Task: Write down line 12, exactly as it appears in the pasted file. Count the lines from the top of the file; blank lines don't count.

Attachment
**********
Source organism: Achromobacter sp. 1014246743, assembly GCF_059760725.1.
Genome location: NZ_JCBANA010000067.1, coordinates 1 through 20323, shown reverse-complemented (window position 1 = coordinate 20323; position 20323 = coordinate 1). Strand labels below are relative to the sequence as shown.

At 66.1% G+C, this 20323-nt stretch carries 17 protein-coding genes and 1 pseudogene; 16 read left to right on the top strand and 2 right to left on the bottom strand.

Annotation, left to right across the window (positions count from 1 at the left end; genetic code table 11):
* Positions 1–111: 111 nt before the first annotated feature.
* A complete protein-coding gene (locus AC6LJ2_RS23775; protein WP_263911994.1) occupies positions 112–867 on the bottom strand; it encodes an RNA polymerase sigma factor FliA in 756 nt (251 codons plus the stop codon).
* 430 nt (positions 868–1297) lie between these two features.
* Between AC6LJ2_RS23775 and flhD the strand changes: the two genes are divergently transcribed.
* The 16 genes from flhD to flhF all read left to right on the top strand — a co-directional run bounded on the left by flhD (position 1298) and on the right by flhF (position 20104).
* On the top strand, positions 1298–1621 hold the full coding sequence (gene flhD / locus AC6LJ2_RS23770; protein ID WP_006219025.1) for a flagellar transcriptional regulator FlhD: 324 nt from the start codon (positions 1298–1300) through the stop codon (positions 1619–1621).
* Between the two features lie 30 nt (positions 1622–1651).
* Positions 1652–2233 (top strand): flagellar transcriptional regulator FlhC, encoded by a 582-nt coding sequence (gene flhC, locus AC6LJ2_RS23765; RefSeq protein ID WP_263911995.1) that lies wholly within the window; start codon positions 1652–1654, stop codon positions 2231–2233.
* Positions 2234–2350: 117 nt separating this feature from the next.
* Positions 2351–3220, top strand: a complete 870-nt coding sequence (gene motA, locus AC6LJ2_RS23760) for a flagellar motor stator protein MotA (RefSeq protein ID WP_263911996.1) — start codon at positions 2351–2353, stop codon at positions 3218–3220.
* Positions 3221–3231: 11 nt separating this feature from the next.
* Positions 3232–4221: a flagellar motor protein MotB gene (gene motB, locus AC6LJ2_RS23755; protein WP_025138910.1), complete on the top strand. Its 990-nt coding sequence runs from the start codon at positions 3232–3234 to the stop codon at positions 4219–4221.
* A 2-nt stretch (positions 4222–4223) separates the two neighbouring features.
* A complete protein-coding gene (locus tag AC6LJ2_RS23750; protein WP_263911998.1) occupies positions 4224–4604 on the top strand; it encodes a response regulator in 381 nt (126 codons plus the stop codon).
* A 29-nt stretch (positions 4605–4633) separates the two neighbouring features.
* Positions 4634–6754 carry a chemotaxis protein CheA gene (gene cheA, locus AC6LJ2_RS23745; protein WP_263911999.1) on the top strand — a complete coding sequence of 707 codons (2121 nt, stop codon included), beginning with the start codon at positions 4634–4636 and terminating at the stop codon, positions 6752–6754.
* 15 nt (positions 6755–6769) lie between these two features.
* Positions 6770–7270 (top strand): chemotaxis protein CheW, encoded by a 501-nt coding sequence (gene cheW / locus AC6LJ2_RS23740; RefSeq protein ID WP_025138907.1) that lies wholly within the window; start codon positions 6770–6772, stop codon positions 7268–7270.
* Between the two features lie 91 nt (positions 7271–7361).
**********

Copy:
* Positions 1652–2233 (top strand): flagellar transcriptional regulator FlhC, encoded by a 582-nt coding sequence (gene flhC, locus AC6LJ2_RS23765; RefSeq protein ID WP_263911995.1) that lies wholly within the window; start codon positions 1652–1654, stop codon positions 2231–2233.